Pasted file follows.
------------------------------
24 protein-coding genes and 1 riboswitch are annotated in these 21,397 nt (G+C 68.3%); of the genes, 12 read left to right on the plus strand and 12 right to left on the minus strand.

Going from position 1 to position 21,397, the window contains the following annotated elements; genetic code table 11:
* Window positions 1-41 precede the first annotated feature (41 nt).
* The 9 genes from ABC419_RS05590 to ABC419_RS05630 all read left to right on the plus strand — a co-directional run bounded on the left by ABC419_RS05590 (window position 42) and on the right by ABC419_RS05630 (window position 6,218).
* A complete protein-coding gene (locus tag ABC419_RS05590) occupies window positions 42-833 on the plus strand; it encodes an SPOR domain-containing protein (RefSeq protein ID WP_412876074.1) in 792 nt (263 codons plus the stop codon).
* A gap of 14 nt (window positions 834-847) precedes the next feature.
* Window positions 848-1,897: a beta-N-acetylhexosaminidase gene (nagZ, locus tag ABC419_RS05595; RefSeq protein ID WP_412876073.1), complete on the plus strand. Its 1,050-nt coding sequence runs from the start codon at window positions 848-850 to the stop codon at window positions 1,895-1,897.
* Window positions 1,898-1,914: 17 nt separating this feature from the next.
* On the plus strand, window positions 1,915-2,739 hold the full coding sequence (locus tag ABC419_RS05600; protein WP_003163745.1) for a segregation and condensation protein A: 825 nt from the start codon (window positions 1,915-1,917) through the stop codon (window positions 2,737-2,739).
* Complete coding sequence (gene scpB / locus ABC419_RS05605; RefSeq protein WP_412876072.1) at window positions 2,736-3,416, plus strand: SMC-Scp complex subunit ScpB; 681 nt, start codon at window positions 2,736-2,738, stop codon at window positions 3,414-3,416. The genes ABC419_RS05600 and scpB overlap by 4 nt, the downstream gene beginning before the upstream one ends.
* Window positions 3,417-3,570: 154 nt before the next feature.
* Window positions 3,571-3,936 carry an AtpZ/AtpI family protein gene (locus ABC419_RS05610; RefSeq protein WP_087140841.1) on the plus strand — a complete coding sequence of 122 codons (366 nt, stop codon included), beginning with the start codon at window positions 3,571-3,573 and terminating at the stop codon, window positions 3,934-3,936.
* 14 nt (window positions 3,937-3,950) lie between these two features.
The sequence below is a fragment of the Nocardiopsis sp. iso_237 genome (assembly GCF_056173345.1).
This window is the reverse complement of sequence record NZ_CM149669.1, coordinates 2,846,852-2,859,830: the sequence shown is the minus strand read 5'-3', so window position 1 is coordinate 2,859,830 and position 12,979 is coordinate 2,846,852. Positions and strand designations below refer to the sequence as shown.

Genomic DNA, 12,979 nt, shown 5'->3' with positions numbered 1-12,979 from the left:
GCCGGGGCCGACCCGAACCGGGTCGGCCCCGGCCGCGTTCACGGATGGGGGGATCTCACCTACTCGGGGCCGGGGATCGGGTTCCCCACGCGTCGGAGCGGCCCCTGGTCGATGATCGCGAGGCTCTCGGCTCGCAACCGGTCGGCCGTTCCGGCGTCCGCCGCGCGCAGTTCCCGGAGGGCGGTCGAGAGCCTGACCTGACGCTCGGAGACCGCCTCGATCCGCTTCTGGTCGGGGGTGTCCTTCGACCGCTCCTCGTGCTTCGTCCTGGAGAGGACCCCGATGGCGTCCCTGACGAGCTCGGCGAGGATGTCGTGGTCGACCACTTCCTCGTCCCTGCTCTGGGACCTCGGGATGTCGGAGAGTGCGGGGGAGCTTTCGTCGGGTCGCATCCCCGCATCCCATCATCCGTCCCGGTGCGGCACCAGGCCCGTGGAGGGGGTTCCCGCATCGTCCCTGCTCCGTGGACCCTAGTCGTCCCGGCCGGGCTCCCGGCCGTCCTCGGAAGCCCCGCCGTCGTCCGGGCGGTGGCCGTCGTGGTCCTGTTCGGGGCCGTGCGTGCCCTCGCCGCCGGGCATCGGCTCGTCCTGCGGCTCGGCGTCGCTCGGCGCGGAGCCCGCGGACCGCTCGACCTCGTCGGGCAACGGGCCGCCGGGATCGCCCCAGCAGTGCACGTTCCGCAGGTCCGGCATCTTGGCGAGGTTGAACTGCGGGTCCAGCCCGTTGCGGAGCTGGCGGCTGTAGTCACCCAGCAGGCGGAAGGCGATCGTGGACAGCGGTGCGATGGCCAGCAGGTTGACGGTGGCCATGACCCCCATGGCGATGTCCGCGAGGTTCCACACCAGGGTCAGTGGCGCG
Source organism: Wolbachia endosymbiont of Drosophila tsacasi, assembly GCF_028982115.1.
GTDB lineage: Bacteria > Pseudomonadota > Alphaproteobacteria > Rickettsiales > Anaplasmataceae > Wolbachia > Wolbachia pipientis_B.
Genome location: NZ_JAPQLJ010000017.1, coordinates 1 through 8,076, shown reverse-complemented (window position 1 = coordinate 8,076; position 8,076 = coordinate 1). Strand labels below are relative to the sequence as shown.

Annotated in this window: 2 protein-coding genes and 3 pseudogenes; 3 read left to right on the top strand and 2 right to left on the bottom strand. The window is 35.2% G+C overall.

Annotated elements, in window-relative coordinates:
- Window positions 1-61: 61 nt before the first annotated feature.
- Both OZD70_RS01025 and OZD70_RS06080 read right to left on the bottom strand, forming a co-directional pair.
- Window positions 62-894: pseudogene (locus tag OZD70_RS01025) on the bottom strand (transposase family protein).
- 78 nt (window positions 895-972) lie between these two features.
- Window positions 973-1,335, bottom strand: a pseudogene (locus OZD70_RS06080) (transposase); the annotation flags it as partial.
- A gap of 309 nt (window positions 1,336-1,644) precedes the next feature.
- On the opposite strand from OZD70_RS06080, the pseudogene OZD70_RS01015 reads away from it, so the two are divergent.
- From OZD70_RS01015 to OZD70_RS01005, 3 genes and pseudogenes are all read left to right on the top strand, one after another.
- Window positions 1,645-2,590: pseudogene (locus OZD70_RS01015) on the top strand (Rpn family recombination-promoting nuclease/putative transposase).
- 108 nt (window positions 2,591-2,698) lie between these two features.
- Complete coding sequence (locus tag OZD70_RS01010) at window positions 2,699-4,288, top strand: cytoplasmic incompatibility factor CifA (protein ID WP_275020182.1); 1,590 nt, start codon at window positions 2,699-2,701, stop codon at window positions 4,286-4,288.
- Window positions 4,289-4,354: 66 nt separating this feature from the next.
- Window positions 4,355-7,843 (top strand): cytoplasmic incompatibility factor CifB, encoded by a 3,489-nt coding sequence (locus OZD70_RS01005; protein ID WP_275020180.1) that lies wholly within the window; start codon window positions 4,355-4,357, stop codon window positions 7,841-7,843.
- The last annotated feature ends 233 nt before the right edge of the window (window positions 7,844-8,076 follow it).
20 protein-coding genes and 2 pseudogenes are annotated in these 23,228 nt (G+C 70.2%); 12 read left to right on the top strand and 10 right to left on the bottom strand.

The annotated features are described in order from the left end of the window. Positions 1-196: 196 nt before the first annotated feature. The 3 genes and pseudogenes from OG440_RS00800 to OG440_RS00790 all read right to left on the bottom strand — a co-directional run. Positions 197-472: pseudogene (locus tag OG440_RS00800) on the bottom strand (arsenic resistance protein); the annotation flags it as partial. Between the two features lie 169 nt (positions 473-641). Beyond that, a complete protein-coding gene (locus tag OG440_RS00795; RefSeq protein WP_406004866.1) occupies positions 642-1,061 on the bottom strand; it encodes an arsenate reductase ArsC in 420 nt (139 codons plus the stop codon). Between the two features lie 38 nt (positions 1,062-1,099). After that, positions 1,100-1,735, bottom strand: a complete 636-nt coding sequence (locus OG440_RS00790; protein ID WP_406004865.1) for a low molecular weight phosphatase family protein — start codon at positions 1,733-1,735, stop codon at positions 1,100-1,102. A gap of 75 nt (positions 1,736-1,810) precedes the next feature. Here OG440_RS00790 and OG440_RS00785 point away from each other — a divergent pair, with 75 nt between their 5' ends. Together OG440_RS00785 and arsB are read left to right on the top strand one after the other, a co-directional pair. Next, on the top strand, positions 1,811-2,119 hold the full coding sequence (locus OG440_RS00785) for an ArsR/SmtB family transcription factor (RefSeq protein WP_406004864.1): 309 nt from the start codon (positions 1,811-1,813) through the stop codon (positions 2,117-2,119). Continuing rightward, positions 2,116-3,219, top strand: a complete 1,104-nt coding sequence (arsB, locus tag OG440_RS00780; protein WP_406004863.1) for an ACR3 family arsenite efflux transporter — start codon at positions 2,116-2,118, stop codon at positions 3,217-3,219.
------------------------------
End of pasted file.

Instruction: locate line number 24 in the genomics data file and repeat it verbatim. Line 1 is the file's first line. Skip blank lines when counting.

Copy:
- Both OZD70_RS01025 and OZD70_RS06080 read right to left on the bottom strand, forming a co-directional pair.